5 Women from History You Should Know About

   I’ve loved history since I was very young. I think my love of history started with the stories—historical fiction, Bible stories, biographies, etc.—my mama read aloud to me when I was little.

   Today, I want to share with you a few women from history I believe you should know about. Now I could make a REALLY long list of women from history who inspire me, but I’ve condensed it to just five of my favorites. Here they are:

  • The Hebrew Midwives. We learn about these brave ladies, named Shiphrah and Puah, in the first chapter of the book of Exodus. Pharaoh, king of Egypt, had given orders that every male Hebrew child be killed and told the midwives that when they delivered babies, if the child was a boy, to kill him. “But the midwives feared God, and did not do as the king of Egypt commanded them, but saved the male children alive,” (Exodus 1:17). I love that these women feared God, not man, and stood for life.
  • Perpetua. Back in the late second century and early third century A. D., there lived a young woman named Perpetua. Like many other Christians in the days of the Roman Empire, Perpetua faced death in the arena. She had many opportunities to deny Christ and live, but she knew she could not do that. She had a family whom she loved dearly—a little son, her parents, and her brother—but she loved Jesus even more than she loved all of them. Perpetua entered the arena with her face radiant, singing a psalm of praise. When the wild animals did not kill her, she was finished by a gladiator’s sword.
  • Margaret Wilson. This girl is not quite as well known, but she’s definitely one of my favorites. She was killed at just 18 or 19 years old. Why? Because she believed that Jesus Christ was the Head of the Church, or Kirk, as the Scots called it. She was a Scottish Covenanter. The 1680’s are known as “the killing times” in Scotland, because during this time, many Scottish Covenanters were killed by order of the king of England who believed that he was the Head of the Church. Margaret Wilson was tied to a stake where the tide was coming and drowned. This courageous young woman sang Psalm 25 and recited Romans 8 before she went to be with the Lord.
  • Corrie ten Boom. Sometime, I’ll have to do a blog post just about all the lessons we can learn from the life of Corrie ten Boom. Since she lived more recently and wrote several books, we know more about her than we do about these other ladies I’ve mentioned. Corrie ten Boom was a Dutch Christian lady, a single woman in her fifties living with her elderly father and sister when World War 2 broke out. Corrie and her family risked their lives to help rescue Jews and others from the Nazis, and eventually they were arrested. Corrie’s father died soon after their arrest. She and her sister Betsie were taken to a concentration camp where they shared Christ with the other prisoners there. Betsie died in that camp. Eventually, Corrie was set free, and she later travelled the world sharing God’s message of love, hope, and forgiveness.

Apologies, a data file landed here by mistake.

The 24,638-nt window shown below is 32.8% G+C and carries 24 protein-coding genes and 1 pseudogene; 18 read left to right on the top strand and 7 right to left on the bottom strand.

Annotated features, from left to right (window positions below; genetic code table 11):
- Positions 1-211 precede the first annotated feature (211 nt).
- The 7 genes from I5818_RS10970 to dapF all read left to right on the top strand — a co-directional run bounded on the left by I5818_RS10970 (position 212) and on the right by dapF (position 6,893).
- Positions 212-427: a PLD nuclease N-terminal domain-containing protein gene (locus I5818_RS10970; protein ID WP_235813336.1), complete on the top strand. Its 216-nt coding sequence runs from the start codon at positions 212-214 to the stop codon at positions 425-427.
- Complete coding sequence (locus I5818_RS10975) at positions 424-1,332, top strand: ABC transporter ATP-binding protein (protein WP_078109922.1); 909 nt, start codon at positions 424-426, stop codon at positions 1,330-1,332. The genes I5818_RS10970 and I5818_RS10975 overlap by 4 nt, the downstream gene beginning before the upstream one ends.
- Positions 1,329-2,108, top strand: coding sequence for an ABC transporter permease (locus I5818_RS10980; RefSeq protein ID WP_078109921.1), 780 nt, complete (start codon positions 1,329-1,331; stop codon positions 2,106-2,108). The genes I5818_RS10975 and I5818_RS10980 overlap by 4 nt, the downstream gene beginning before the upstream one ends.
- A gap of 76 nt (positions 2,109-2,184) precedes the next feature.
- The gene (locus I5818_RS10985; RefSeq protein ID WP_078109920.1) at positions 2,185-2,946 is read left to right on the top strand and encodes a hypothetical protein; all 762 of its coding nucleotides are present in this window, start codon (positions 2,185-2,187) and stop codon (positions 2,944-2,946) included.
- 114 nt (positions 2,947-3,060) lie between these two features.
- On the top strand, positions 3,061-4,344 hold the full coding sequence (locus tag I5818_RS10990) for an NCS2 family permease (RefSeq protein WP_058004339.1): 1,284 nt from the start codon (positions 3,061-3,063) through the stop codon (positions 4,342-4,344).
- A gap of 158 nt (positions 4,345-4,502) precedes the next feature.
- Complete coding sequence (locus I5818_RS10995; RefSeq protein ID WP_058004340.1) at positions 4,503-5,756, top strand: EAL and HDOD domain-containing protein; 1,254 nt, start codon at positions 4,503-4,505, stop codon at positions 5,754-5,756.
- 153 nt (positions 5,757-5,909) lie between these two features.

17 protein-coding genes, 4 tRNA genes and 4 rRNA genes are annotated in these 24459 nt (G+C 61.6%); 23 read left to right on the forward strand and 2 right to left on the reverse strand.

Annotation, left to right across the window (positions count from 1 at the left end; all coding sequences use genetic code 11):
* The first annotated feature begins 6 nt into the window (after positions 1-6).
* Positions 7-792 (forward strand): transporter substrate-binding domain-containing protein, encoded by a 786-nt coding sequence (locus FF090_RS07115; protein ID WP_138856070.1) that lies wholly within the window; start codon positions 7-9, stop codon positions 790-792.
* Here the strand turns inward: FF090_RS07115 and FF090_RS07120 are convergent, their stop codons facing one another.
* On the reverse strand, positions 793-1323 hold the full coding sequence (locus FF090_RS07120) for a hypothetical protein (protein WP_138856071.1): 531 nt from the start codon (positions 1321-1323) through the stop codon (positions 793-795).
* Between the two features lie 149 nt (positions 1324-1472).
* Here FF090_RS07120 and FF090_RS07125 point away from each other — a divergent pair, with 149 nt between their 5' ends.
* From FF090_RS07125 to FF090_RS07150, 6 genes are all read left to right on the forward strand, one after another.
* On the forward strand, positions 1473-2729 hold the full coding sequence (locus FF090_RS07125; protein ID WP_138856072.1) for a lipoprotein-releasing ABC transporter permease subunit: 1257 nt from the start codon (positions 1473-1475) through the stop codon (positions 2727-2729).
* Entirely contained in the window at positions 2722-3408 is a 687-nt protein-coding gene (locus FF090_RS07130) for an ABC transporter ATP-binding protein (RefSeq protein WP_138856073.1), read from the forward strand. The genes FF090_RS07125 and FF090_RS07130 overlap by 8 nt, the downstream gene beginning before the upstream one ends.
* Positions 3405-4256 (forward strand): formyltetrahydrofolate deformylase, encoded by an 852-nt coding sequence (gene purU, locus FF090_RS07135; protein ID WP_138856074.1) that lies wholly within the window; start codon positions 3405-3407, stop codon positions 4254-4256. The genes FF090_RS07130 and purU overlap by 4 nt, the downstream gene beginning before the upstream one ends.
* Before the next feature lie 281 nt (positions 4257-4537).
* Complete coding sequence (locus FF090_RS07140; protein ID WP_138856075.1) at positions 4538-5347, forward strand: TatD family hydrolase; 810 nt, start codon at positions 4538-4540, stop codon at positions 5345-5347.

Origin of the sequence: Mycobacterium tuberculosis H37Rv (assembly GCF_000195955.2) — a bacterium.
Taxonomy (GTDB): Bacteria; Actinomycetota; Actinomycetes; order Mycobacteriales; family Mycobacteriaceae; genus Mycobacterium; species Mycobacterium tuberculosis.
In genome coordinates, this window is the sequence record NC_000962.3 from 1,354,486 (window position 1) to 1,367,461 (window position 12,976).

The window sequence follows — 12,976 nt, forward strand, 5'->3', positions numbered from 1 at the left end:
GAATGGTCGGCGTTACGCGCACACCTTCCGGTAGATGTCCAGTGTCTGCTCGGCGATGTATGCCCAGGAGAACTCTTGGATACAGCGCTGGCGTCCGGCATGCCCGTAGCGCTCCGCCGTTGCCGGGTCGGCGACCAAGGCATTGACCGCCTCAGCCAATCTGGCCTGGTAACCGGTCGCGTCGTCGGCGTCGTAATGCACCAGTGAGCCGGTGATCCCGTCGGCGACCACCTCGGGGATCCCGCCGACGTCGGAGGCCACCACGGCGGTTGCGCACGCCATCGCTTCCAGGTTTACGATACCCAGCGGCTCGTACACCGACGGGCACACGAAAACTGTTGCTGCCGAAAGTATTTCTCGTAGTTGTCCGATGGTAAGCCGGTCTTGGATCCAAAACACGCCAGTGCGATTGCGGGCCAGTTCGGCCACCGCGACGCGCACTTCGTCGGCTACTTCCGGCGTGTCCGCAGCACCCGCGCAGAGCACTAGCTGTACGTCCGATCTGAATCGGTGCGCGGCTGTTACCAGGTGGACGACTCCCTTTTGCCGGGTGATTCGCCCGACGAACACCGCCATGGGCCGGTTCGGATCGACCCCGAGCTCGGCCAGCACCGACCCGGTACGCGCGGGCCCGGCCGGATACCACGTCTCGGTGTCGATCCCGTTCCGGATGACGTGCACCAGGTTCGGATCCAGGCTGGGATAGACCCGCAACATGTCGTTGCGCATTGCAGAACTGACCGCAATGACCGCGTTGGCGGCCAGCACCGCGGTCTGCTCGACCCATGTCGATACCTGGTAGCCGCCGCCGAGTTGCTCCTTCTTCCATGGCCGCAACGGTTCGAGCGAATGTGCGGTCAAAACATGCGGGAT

I hope you enjoyed reading about each of these wonderful ladies! And I hope you were inspired! Because, you see, I believe God can use each one of us just as mightily as He used them, if we will but surrender to Him. Each of our lives will look different. God writes a different story in each of our lives, but “Jesus Christ is the same yesterday, today, and forever,” (Hebrews 13:8). The same God who worked in the lives of these women from history is the same God who works in our lives.
    And now, what about you—who are some people from history who inspire you the most?
   Let me know in the comments below!
   As always, remember that, “He who calls you is faithful, who also will do it,” (1 Thessalonians 5:24).
   All for Him,
Savannah Jane
P. S. This post was previously published on my old blog, Written On Your Heart. Art by yours truly.


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